I believe that Jesus is coming for Vladimir Putin. There will be a dreadful price for him to pay if he does not repent. So too will there be for the monsters in power in Beijing, who persecute Christians, Uyghur Muslims, and others. I think this is part of what we call ‘Good news for the poor.’

One of my favourite Psalms for appreciating this is Psalm 73, where Asaph the Psalmist begins by talking about how the wicked have everything their own way and the righteous suffer (verses 1-16). But then he enters the sanctuary of God (verse 17), the place of worship, where God is acknowledged as King , and he sees things differently:

Surely you place them on slippery ground;
    you cast them down to ruin.
How suddenly are they destroyed,
    completely swept away by terrors!
They are like a dream when one awakes;
    when you arise, Lord,
    you will despise them as fantasies. (Psalm 73:18-20)

God places the wicked on slippery ground. Don’t just look for instant obliteration: watch the unfolding of history, and pray. The power of God will prevail one day, and especially at the Last Judgement.

Thirdly and finally, this story is about restoration.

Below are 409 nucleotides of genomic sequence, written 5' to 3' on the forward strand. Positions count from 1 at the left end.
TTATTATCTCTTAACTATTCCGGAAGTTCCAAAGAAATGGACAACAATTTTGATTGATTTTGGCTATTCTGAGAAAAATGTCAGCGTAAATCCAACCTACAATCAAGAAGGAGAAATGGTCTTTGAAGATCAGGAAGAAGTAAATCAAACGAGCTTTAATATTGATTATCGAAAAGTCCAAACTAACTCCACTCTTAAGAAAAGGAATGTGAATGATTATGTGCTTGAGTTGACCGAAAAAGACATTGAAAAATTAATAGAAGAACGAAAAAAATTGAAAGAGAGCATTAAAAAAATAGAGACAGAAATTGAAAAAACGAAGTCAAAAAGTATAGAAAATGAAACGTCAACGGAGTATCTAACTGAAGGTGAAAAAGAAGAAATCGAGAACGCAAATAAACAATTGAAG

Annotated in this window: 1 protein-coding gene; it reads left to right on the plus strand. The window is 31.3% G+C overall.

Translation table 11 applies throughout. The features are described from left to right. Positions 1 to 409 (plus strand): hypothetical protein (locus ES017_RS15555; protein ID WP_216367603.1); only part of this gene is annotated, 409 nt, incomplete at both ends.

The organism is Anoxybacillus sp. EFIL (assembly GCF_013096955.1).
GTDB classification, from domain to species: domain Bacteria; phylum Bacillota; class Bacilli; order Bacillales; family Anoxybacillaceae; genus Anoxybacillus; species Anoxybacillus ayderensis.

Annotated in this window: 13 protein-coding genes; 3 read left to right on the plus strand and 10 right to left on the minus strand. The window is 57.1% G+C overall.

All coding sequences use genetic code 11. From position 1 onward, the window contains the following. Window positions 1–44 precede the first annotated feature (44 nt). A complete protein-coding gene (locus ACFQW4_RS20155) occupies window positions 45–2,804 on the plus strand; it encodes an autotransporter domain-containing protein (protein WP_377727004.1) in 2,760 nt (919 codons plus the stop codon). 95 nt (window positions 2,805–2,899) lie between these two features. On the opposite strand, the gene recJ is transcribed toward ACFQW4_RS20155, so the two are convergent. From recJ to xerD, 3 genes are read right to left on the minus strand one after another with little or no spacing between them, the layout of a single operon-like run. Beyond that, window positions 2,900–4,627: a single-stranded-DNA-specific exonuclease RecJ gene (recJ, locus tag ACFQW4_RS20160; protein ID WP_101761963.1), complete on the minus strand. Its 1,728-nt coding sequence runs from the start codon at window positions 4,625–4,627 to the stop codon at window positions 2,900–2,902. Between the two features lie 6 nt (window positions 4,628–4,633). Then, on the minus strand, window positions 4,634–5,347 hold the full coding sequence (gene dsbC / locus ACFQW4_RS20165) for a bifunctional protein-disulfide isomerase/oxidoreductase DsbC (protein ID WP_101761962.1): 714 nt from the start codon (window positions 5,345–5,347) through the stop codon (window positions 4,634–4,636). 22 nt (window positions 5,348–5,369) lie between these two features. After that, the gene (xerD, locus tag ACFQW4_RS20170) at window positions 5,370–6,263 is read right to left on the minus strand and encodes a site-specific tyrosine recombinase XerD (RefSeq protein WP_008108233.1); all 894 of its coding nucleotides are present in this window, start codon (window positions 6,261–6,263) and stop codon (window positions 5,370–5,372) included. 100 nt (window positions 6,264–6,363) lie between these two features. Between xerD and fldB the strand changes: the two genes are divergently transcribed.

Contrast the man at the beginning of the story and at the end. At the beginning he has not worn clothes for a long time (verse 27) but after the demons are expelled he is ‘dressed’ (verse 35). I wonder where the clothes came from. Did Jesus send the disciples to get some?

At the beginning of the story he is shouting in a loud voice (verse 28) but afterwards he is ‘in his right mind’ (verse 35).

At the beginning of the story he has been living in tombs, not a house for a long time (verse 27) but at the end Jesus sends him back to his community, and he returns as a witness to Jesus (verses 38-39).

He is restored in so many ways. The physical and material restoration of clothing. The restoration of his mind. The restoration of relationships with his fellow villagers. And key to all this is that after Jesus’ powerful intervention the man is ‘sitting at Jesus’ feet’ (verse 35). This is the power of the Gospel.

And therefore this is what we are called to proclaim and to show. We proclaim restoration of relationship with God through Jesus Christ. We show it in material provision – and the clothes here inevitably made me think of the Knaphill clothes bank.

Yes, we who benefit from the victory of Jesus and his power in the battle against evil now need to share this with others. Like the man, we are to ‘Return home and tell how much God has done for [us]’ (verse 39). Alongside it, Jesus calls us to demonstrate all the ways in which his restoring love works: in feeding the hungry, clothing the naked, offering healing love to the disturbed, and reconciliation of relationships.

The only question is, when are we going to start?